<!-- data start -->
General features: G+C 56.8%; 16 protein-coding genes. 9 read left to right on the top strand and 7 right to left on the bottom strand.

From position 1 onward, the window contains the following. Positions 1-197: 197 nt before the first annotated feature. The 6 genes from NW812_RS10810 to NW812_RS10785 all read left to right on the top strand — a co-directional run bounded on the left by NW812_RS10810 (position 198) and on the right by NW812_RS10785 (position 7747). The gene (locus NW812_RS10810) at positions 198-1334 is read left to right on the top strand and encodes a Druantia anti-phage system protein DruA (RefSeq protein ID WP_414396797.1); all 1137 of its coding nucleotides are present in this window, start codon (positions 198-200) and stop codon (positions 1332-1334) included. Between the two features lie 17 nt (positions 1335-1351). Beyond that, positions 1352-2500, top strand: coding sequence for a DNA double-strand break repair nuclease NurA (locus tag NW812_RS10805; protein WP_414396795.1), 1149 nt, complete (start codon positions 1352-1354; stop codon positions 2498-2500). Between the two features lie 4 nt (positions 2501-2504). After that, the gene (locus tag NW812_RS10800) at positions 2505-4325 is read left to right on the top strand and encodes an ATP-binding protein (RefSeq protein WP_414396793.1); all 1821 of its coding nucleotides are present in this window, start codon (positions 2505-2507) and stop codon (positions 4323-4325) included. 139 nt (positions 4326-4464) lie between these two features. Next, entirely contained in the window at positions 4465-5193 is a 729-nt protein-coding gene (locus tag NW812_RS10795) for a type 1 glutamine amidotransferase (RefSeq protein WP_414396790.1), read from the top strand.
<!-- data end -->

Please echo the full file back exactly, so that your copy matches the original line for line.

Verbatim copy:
General features: G+C 56.8%; 16 protein-coding genes. 9 read left to right on the top strand and 7 right to left on the bottom strand.

From position 1 onward, the window contains the following. Positions 1-197: 197 nt before the first annotated feature. The 6 genes from NW812_RS10810 to NW812_RS10785 all read left to right on the top strand — a co-directional run bounded on the left by NW812_RS10810 (position 198) and on the right by NW812_RS10785 (position 7747). The gene (locus NW812_RS10810) at positions 198-1334 is read left to right on the top strand and encodes a Druantia anti-phage system protein DruA (RefSeq protein ID WP_414396797.1); all 1137 of its coding nucleotides are present in this window, start codon (positions 198-200) and stop codon (positions 1332-1334) included. Between the two features lie 17 nt (positions 1335-1351). Beyond that, positions 1352-2500, top strand: coding sequence for a DNA double-strand break repair nuclease NurA (locus tag NW812_RS10805; protein WP_414396795.1), 1149 nt, complete (start codon positions 1352-1354; stop codon positions 2498-2500). Between the two features lie 4 nt (positions 2501-2504). After that, the gene (locus tag NW812_RS10800) at positions 2505-4325 is read left to right on the top strand and encodes an ATP-binding protein (RefSeq protein WP_414396793.1); all 1821 of its coding nucleotides are present in this window, start codon (positions 2505-2507) and stop codon (positions 4323-4325) included. 139 nt (positions 4326-4464) lie between these two features. Next, entirely contained in the window at positions 4465-5193 is a 729-nt protein-coding gene (locus tag NW812_RS10795) for a type 1 glutamine amidotransferase (RefSeq protein WP_414396790.1), read from the top strand.